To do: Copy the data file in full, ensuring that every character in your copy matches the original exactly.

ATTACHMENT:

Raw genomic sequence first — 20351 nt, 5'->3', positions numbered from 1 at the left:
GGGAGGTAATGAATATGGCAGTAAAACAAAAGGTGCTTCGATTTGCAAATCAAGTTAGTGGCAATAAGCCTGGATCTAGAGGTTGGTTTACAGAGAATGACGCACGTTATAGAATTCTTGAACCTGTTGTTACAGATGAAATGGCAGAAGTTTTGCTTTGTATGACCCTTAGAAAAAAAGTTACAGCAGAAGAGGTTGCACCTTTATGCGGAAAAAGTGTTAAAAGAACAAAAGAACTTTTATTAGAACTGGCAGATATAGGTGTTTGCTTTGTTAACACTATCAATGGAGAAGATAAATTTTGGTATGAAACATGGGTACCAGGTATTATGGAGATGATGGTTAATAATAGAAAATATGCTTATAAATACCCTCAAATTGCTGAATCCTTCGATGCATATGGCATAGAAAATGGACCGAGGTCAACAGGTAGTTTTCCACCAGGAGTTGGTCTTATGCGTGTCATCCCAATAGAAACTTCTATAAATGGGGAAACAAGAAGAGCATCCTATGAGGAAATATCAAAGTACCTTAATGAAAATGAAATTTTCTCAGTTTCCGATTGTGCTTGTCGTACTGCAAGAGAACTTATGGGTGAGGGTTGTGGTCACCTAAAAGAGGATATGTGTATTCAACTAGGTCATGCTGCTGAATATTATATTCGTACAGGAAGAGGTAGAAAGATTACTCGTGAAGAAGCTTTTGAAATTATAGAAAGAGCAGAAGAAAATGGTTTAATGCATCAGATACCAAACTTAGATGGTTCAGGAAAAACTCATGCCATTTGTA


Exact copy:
Raw genomic sequence first — 20351 nt, 5'->3', positions numbered from 1 at the left:
GGGAGGTAATGAATATGGCAGTAAAACAAAAGGTGCTTCGATTTGCAAATCAAGTTAGTGGCAATAAGCCTGGATCTAGAGGTTGGTTTACAGAGAATGACGCACGTTATAGAATTCTTGAACCTGTTGTTACAGATGAAATGGCAGAAGTTTTGCTTTGTATGACCCTTAGAAAAAAAGTTACAGCAGAAGAGGTTGCACCTTTATGCGGAAAAAGTGTTAAAAGAACAAAAGAACTTTTATTAGAACTGGCAGATATAGGTGTTTGCTTTGTTAACACTATCAATGGAGAAGATAAATTTTGGTATGAAACATGGGTACCAGGTATTATGGAGATGATGGTTAATAATAGAAAATATGCTTATAAATACCCTCAAATTGCTGAATCCTTCGATGCATATGGCATAGAAAATGGACCGAGGTCAACAGGTAGTTTTCCACCAGGAGTTGGTCTTATGCGTGTCATCCCAATAGAAACTTCTATAAATGGGGAAACAAGAAGAGCATCCTATGAGGAAATATCAAAGTACCTTAATGAAAATGAAATTTTCTCAGTTTCCGATTGTGCTTGTCGTACTGCAAGAGAACTTATGGGTGAGGGTTGTGGTCACCTAAAAGAGGATATGTGTATTCAACTAGGTCATGCTGCTGAATATTATATTCGTACAGGAAGAGGTAGAAAGATTACTCGTGAAGAAGCTTTTGAAATTATAGAAAGAGCAGAAGAAAATGGTTTAATGCATCAGATACCAAACTTAGATGGTTCAGGAAAAACTCATGCCATTTGTA